Queen's Award for Enterprise

GW ‘goes large’ with second industrial 3D sand printer

3D sand printer

10 May 2016

Grainger & Worrall (G&W), the UK’s leading provider of high-precision casting technologies, has purchased a second digital sand printer. This brings the investment in G&W’s facilities to €2 million and follows on from the installation in 2013 of a S-Print HHS hot cure machine.

The new sand printer – an S-Max cold cure system – expands G&W’s scope and capacity in line with increasing customer demand. The new printer allows for much larger sand castings, meaning G&W is able to cater for a wider range of projects in the areas of commercial vehicle powertrain and complex structural castings.

Also, thanks to its adoption of the furan cold cure process – a chemical setting binder system – the new S-Max printer requires no additional post process stages, thus increasing speed and throughput.

The S-Max cold cure printer provides a seven-fold increase in the build rate of printed cores to around three tonnes per day. This investment demonstrates the company’s clear vision for the future; based on the principles of upscaling and cost optimisation of processes.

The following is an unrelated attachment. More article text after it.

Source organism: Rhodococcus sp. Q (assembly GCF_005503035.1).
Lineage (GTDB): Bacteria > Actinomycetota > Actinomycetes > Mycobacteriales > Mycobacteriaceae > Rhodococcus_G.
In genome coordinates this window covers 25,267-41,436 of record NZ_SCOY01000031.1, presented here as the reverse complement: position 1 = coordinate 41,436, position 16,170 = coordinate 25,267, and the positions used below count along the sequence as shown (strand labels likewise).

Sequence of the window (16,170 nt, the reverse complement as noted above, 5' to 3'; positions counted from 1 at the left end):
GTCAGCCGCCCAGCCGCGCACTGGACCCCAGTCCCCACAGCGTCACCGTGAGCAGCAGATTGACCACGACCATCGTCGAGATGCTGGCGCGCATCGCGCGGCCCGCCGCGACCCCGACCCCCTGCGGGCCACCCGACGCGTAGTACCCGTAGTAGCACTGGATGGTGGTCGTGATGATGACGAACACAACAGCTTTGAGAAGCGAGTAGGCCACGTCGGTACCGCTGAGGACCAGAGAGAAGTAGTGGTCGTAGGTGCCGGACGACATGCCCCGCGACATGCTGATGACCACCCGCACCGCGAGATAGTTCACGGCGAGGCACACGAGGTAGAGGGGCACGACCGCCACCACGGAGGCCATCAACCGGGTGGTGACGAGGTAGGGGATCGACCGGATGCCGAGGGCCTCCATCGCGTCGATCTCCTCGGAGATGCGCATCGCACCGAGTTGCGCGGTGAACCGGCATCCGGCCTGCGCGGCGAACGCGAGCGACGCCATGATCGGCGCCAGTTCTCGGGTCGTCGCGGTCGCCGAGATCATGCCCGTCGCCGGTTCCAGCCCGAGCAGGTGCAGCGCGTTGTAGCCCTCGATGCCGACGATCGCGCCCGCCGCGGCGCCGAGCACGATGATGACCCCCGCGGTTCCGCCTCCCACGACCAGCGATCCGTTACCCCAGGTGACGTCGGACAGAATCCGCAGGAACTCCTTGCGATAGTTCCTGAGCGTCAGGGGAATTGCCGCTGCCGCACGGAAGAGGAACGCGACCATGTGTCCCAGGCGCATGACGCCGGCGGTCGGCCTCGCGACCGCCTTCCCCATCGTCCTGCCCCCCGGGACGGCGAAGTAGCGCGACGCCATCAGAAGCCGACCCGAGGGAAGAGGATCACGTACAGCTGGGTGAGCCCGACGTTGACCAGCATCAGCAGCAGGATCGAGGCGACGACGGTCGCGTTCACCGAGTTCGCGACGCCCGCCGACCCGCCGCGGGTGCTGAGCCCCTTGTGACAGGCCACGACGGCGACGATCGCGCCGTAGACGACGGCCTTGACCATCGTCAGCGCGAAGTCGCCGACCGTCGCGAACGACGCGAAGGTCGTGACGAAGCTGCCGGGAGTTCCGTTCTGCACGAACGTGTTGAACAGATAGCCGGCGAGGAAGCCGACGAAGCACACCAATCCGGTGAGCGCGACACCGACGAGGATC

Keith Denholm, engineering and technology director at Grainger & Worrall, said: “Our combined offering of two 3D sand printers provides customers with an unrivalled choice of process; both the hot and cold cure systems have an optimal application and G&W is able to combine and tailor these to best and fastest effect.”

As part of the 3D printing process, G&W employs laser scanning to provide dimensional controls to the printing cores further confirming the ‘Digital Factory’ approach from the point of customer supplied data, process simulation, core and casting manufacture and verification.

Keith Denholm continued: “Our growing digital capability enables a completely new dialogue with our customers, who are all interested in the future need for higher performance, lighter products, particularly in the dynamic areas of next generation engine, and vehicle castings.”